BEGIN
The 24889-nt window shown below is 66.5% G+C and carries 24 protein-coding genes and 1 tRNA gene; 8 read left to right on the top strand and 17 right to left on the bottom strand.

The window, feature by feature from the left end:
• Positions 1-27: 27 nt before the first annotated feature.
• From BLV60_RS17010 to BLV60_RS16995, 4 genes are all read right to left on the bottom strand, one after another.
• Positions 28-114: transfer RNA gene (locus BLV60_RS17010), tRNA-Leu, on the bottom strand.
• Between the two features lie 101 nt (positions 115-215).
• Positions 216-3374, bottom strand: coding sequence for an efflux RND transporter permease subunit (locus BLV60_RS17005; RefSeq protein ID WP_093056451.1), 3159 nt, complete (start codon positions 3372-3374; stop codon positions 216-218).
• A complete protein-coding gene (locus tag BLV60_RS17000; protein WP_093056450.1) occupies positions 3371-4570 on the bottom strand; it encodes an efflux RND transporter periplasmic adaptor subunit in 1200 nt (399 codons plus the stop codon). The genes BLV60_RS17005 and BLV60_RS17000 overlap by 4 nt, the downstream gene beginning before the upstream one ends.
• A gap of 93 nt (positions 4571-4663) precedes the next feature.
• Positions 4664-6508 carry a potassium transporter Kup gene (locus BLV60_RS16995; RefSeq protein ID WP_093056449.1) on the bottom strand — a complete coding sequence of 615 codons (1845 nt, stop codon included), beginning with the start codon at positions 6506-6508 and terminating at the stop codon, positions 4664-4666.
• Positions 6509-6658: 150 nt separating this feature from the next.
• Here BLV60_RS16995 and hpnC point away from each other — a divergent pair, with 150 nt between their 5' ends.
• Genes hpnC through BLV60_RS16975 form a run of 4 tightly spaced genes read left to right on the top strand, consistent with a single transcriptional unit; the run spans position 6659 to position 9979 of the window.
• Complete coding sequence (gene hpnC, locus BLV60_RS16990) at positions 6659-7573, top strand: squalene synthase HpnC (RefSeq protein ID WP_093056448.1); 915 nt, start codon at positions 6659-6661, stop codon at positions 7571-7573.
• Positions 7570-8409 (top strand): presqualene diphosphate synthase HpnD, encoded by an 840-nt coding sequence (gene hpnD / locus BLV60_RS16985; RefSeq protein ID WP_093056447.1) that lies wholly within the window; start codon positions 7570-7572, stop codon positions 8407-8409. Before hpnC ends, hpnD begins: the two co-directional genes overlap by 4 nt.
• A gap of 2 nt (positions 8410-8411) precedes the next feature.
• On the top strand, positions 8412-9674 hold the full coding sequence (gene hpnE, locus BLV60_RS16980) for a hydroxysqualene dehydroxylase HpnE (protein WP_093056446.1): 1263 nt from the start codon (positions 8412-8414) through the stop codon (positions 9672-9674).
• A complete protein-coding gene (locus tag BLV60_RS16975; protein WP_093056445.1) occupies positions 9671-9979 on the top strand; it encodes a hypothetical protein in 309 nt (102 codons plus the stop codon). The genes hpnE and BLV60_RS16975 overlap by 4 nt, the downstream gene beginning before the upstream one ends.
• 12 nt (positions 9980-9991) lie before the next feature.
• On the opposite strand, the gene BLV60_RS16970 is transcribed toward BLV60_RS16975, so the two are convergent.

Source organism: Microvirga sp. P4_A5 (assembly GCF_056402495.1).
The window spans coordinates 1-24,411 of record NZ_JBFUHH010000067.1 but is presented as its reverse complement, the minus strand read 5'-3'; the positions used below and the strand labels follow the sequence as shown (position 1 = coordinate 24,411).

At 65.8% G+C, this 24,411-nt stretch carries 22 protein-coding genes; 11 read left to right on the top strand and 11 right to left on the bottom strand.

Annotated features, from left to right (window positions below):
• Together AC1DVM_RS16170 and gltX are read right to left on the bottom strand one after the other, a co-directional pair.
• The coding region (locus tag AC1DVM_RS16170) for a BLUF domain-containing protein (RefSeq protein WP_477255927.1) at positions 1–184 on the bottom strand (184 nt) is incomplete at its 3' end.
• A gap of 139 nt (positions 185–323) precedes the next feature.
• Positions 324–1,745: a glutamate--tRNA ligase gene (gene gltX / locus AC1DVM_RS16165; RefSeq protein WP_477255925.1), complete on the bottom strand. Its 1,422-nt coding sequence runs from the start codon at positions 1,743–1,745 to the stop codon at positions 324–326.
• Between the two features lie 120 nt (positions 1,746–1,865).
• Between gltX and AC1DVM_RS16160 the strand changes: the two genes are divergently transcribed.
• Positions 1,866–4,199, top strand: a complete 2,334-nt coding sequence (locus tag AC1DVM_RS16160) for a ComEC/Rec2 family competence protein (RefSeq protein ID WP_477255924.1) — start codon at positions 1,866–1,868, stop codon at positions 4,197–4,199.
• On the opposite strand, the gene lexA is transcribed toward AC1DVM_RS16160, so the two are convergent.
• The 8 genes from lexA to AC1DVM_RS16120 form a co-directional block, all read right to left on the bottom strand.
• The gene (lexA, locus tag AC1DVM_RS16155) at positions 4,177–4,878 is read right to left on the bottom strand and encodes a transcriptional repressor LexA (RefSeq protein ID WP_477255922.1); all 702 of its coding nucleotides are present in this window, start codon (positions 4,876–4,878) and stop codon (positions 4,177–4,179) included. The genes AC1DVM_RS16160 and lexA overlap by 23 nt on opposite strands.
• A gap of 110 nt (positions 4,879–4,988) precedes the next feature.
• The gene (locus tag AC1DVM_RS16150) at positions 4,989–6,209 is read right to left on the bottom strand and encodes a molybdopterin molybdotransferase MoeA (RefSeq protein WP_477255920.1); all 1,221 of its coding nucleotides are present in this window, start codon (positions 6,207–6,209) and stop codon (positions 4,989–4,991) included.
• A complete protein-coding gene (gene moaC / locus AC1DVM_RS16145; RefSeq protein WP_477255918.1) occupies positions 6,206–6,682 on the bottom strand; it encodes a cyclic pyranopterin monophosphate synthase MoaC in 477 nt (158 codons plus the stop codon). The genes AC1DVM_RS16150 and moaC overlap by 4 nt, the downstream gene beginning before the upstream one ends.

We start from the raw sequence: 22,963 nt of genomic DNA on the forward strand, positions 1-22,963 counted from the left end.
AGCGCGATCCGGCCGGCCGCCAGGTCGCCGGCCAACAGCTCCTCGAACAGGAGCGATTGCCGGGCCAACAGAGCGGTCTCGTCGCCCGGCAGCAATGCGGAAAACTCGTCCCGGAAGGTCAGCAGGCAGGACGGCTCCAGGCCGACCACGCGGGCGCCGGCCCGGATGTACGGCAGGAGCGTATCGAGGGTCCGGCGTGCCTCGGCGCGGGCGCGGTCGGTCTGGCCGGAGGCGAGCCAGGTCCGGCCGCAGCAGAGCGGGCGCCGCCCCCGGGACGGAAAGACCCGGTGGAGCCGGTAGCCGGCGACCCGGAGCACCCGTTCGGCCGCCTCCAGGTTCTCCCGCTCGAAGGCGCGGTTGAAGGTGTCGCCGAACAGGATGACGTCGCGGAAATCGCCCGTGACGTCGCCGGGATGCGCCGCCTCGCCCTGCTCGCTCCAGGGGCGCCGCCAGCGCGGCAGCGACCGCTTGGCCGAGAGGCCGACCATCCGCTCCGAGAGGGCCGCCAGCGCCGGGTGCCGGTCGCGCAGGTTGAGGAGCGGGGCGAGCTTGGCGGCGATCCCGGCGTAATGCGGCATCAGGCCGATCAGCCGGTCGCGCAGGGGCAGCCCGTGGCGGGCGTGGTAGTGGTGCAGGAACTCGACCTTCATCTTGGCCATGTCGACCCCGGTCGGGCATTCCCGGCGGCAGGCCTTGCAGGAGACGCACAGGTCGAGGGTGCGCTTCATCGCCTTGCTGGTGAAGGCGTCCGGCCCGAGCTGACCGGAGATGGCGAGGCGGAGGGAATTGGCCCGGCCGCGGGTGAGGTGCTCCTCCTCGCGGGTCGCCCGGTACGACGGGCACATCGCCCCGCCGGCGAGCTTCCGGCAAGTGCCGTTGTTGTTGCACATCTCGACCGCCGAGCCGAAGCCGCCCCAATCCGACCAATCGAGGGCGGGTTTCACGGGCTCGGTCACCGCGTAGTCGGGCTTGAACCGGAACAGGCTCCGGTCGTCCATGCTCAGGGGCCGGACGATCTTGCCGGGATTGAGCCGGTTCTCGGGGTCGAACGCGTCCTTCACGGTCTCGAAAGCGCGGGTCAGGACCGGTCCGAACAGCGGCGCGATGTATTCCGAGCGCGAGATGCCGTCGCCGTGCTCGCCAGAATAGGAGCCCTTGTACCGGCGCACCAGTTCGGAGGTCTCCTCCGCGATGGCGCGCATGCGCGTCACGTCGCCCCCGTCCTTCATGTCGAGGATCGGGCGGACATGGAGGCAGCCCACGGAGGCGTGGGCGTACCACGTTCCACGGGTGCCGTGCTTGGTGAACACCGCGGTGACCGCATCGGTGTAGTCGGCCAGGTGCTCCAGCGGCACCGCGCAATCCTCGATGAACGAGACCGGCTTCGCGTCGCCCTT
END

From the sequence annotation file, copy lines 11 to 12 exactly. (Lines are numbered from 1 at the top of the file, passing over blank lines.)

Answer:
• Positions 6509-6658: 150 nt separating this feature from the next.
• Here BLV60_RS16995 and hpnC point away from each other — a divergent pair, with 150 nt between their 5' ends.